Thursday, September 25, 2014


A report on the widespread presence of blue-green algae (BGA) blooms in Prospect Park Lake was confirmed through water sampling on September 15th, and no change has been reported through today. The blooms that produce BGA can be toxic.

When blooms are widespread, they affect the entire lake, a large portion of the lake, or most to all of the shoreline.

While confirmation of the presence of blooms doesn't mean that harmful toxins are in the lake, blue-green algae can still be irritants to some people. Stay out of the lake, and keep children and pets away from it.

Blooms have been reported in the lake other times this year. On June 25th and August 12th, they were reported to have ended. When multiple reports are made about a site, it could mean that bloom conditions change frequently.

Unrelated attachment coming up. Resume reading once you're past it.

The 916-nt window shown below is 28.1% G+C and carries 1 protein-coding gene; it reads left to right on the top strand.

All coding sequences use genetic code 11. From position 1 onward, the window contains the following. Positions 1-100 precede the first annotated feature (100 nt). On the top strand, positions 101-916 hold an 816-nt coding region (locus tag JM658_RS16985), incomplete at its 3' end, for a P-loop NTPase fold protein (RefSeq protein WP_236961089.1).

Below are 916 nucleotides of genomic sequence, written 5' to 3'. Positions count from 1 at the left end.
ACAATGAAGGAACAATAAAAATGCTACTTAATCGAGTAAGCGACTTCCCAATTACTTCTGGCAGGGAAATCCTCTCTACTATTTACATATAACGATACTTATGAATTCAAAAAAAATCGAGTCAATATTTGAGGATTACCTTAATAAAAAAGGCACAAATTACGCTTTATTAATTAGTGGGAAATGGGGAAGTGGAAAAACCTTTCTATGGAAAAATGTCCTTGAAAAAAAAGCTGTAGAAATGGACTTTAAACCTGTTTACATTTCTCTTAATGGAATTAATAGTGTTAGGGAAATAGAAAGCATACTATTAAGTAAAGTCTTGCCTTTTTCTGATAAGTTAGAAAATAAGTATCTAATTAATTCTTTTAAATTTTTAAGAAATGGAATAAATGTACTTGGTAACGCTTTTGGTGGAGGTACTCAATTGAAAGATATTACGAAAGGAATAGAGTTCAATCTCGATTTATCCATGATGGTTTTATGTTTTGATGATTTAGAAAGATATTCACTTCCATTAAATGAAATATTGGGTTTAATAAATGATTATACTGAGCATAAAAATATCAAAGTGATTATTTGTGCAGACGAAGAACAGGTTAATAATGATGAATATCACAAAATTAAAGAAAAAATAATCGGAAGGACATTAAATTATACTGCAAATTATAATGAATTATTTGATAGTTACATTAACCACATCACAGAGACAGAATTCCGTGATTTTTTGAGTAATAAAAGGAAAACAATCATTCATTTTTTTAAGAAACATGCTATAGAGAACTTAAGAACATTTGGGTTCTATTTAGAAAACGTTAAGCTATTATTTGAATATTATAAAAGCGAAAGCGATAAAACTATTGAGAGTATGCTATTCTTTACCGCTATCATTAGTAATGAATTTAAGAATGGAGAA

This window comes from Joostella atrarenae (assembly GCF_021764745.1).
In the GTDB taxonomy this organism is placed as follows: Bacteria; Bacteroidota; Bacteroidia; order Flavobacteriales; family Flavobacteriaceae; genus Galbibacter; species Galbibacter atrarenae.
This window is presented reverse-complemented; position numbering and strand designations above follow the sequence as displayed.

BGA is cyanobacteria. A BGA bloom can make water look like pea soup or like green, blue, or red paint. Or, mats of blue or green pond scum can be floating on the water surface or might have accumulated along the shoreline.
The possible effects of BGA on living creatures are

  • skin and eye irritation from external contact,
  • asthma-like symptoms from inhaling water or spray, or
  • gastro-intestinal and neurological symptoms if you've ingested it.

Read more on the Department of Environmental Control website. See photos of toxic blue-green algae blooms. 

If you believe you have been exposed to a bloom and are experiencing symptoms, seek immediate medical attention and contact the New York City Department of Health.

If people or pets are exposed to a bloom, rinse with clean water.